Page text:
Is This The Year You Should Itemize Your Deductions on Your IRS Tax Return

It’s now February, and tax day is just around the corner … but far enough away to allow you time to explore your options and minimize your tax exposure. While preparing your tax return the goal is always to legally minimize your tax debt and hopefully increase your tax refund. At its simplest, your tax debt is determined by your taxable income after deductible expenses.

Focusing on the deductible expenses side of the tax equation, according to the Internal Revenue Service (IRS), most taxpayers claim the standard deduction. Is this the year that you should itemize your deductions? My most common response to legal questions is apt; it depends. The analysis requires a determination of which is greater, the standard deduction or itemized allowable deductions?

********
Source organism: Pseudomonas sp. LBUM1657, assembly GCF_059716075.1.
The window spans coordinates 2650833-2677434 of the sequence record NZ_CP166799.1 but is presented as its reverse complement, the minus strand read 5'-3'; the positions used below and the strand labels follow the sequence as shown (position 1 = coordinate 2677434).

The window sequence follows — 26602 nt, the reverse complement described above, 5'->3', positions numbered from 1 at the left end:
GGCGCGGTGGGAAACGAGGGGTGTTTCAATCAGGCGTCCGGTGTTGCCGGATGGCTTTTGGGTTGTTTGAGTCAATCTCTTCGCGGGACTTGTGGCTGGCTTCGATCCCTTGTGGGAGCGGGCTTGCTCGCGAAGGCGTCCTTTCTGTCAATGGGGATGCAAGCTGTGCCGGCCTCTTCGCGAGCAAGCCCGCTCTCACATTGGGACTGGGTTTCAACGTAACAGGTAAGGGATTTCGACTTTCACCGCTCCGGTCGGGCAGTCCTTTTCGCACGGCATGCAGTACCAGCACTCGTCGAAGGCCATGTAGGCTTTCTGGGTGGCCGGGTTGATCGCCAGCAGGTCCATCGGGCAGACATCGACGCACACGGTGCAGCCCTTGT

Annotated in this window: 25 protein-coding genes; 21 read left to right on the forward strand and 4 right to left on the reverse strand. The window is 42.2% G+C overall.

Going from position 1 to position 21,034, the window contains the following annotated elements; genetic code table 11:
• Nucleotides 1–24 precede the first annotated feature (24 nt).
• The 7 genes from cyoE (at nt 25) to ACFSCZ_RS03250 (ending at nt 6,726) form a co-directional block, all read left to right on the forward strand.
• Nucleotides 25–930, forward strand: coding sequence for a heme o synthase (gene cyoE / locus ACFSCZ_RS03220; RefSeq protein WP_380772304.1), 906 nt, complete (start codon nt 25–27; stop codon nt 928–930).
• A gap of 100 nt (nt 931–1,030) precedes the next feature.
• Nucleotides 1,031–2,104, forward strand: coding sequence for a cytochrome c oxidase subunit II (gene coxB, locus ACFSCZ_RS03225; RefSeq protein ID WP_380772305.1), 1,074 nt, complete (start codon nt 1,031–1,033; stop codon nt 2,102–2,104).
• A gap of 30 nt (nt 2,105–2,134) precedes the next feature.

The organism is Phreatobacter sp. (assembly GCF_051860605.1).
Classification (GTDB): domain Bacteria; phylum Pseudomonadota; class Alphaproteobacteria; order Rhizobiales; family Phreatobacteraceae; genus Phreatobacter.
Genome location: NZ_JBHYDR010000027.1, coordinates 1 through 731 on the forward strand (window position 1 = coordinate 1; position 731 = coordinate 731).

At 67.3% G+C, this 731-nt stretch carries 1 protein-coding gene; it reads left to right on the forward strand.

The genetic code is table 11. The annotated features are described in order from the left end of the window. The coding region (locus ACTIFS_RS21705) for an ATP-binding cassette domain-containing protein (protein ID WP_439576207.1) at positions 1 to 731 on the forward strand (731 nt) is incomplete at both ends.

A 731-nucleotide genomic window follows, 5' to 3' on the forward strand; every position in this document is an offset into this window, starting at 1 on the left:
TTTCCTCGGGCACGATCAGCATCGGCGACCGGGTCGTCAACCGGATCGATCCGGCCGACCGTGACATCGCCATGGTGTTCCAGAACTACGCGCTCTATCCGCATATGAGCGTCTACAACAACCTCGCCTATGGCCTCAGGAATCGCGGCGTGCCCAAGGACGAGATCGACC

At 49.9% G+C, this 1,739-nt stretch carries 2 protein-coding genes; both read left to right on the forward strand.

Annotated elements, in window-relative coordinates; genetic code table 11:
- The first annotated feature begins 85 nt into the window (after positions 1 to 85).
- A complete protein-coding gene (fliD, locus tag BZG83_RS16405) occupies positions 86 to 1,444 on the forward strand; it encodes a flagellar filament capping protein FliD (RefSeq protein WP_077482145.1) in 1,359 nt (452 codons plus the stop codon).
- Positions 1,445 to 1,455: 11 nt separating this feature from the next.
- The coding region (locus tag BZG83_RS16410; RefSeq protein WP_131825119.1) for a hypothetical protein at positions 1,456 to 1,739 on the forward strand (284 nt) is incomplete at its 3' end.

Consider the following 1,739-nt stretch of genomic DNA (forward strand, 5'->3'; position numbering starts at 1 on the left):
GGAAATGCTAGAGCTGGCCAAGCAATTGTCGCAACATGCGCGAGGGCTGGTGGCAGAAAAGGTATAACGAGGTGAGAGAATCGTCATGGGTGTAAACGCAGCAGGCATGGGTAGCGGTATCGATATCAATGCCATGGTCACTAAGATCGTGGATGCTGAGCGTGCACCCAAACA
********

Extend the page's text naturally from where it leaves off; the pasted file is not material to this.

What is the Standard Deduction?

The standard deduction is a preset amount that reduces the amount of income on which you are taxed. The standard deduction amount depends on your filing status, whether you are 65 or older, or blind, and whether an exemption can be claimed for you by another taxpayer. The standard deduction is generally adjusted annually based on inflation.

The standard deduction amounts for tax year 2012 are $5,950 for single filers and married couples filing separately, $8,700 for head of household filers, and $11,900 for married couples filing jointly and qualifying widow(er). If you are 65 or older, or legally blind you may receive an increased deduction per qualifying status. The additional standard deduction amounts for tax year 2012 are $1,450 for taxpayers who file single or head of household, and $1,150 for those filing married filing jointly, married filing separately, or qualifying widow(er).

Should You Itemize Your Deductions?